Ham SandwicH, The Olympia Theatre, Dublin, 29.05.15

 

Some days we are aware of coincidence. Perhaps this fortuity happens all the time but we only notice occasionally. On Friday last, 29th May, I was checking Instagram. Donal Dineen, Ireland's greatest music broadcaster (think John Peel from Kerry), put up a photo of a Dublin 'STOP' traffic sign. Some witty person had added the words 'MAKING SENSE' beneath the 'STOP', instantly creating some class of ad hoc cultural reference to Talking Heads, the American band of some renown. I responded to the photo with the predictable 'This Must Be The Place' comment, a reference to one of Talking Heads most enduring songs, a love song in a band canon that doesn't have too many love songs. So far so simple. I made a comment on Instagram, a real social media highpoint. I hear you concur. Later on I took the dog for a quick walk along the Grand Canal. An elderly man stopped me and asked me about an address on Percy Place. I checked his hand written directions on the envelope and pointed over to a side street. 'Ah great', he said, 'this must be the place so'. Dog walked, I headed home and loaded up the camera bag with the usual stuff. I had a photo pass to shoot Ham SandwicH in The Olympia Theatre.

I had taken shots of the band on a number of previous occasions (HS at Unitarian Church here) and also gone along as a punter to some shows at the start of the group's journey. One of the joys of the group's shows is the cover song selection. There is usually one song given the HS treatment. In the past I've seen rousing versions of The Smith's 'There Is A Light', Donna Summer's “I Feel Love' and Kate Bush's 'Running Up That Hill'. At the Olympia, towards the end of the band's set, Niamh, vocalist and main on stage focus, mentioned that a song was coming up that all the band love. After a few moments she started, acapella, with 'Home is where I want to be, Pick me up and turn around, I feel numb, born with a weak heart , guess I must be having fun'. I smiled. Three strikes. The Goddess of Coincidence had rolled another seven. 'This Must Be The Place (Naive Melody), to give the song's full title, was rumbling it's way through the old theatre. I thought that some sort of circle had been completed, some tiny quotidian movement of chess pieces had been played. By the time band had reached the cover song we had already been treated to all of the new album, 'Stories From The Surface'. From memory I think 'Broken (Start Over)' was the only omitted track. Songs from older albums stand the test of time with 'Ants' and 'White Fox' sounding as poptastic as ever. The remarkable thing about a Ham SandwicH show is the good vibes generated. The on stage antics of Podge McNamee may have calmed slightly over the years but the vocalist/guitarist still wears the cloak of unpredictability. He's just one of those lads. Always up for it. He engaged the audience with some witty banter, self deprecatingly analysing the Kells accent. I think part of the band's success is because of the Kells roots. Rural Ireland may not seem the perfect place to start an indie-pop band but I reckon it was an advantage for this group. The album mentioned above reached number one in the album charts. Niamh thanked all for the accolade. That overnight success thing can take twelve years sometimes.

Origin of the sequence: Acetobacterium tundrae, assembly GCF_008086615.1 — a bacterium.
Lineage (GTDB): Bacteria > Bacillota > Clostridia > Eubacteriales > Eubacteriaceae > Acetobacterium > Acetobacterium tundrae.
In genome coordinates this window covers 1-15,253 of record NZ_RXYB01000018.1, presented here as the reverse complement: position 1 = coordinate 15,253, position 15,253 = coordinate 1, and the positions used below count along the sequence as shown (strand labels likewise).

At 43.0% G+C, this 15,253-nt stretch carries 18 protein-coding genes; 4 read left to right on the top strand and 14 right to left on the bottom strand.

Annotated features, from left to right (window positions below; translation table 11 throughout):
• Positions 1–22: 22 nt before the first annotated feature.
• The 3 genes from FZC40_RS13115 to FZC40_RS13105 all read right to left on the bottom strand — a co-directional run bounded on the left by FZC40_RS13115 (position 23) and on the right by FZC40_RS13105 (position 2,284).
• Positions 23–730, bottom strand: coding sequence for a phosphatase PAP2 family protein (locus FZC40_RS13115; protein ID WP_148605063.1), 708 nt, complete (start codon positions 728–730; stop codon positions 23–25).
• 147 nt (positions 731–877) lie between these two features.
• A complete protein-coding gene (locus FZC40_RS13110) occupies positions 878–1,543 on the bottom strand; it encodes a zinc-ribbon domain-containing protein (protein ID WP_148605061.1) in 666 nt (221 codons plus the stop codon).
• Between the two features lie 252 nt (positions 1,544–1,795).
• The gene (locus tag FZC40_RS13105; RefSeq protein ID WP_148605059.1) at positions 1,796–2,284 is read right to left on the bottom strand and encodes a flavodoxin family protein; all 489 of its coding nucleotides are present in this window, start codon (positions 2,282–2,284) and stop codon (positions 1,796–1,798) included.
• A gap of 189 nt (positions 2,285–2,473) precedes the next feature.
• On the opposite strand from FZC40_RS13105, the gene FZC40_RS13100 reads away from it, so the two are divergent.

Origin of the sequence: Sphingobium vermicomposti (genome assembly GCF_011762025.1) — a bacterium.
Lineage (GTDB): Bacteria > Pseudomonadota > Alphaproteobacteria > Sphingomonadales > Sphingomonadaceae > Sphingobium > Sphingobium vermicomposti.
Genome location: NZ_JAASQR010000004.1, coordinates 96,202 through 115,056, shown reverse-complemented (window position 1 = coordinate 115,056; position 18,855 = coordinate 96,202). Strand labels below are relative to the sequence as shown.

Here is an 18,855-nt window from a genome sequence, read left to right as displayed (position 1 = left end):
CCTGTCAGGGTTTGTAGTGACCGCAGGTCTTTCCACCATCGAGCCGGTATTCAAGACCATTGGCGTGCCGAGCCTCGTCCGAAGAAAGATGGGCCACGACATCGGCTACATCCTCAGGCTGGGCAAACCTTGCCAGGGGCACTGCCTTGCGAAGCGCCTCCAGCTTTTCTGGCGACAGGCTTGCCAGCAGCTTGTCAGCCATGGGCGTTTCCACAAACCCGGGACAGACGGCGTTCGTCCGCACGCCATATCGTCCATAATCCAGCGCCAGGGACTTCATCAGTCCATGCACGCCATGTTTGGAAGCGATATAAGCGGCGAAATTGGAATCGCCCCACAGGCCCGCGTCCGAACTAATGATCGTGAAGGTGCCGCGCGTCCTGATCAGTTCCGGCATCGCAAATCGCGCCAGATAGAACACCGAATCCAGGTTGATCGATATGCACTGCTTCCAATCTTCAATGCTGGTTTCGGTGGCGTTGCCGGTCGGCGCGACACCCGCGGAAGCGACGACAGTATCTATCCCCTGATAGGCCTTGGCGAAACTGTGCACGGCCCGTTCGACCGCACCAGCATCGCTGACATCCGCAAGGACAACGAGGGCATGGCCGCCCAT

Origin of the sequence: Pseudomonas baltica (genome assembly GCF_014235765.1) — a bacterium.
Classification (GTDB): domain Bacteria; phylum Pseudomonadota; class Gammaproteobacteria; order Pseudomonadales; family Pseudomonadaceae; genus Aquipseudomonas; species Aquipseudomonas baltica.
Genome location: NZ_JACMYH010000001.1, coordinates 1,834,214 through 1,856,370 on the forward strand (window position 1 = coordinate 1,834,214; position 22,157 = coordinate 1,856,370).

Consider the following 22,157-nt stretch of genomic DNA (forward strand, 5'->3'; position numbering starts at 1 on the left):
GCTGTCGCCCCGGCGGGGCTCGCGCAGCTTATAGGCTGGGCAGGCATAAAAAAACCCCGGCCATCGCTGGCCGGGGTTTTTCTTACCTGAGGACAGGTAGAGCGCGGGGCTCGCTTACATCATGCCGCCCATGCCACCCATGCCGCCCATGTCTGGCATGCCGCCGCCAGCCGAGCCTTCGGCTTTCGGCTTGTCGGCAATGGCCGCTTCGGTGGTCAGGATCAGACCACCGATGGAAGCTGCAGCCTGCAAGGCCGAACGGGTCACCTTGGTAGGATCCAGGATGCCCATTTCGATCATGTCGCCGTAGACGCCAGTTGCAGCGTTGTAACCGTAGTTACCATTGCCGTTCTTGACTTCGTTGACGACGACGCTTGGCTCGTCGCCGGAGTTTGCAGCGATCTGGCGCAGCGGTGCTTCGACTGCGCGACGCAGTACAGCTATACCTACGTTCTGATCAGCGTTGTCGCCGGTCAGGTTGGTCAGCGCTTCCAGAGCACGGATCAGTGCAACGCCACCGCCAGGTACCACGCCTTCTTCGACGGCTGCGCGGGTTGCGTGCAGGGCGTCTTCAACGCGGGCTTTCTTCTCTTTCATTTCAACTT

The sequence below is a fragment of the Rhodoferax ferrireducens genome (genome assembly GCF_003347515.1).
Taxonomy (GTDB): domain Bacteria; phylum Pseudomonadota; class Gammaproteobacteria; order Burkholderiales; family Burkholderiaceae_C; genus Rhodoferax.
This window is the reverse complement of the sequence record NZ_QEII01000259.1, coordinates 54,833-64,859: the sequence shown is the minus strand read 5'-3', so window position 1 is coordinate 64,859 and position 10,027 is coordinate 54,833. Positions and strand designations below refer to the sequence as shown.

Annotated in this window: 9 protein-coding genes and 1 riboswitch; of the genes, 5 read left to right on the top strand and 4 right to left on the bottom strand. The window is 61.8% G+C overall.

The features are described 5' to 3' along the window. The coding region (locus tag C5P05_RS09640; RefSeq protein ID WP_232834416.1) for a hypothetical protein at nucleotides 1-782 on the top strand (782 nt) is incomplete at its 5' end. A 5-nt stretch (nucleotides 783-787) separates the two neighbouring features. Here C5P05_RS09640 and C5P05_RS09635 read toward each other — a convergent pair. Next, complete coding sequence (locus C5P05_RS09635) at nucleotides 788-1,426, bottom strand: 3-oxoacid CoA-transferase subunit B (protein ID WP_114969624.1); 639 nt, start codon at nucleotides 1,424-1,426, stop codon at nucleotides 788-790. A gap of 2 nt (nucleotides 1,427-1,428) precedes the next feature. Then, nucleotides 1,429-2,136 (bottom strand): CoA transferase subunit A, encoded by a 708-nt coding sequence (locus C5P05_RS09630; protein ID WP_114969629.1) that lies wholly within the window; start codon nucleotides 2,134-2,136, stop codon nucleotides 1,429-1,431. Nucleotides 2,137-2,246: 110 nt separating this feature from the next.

There are plenty of photographs in the set below (probably too many to be honest). The band generously gave photographers access to shoot for the entire show. Like I said; nice people, great music, lovely vibes.

 

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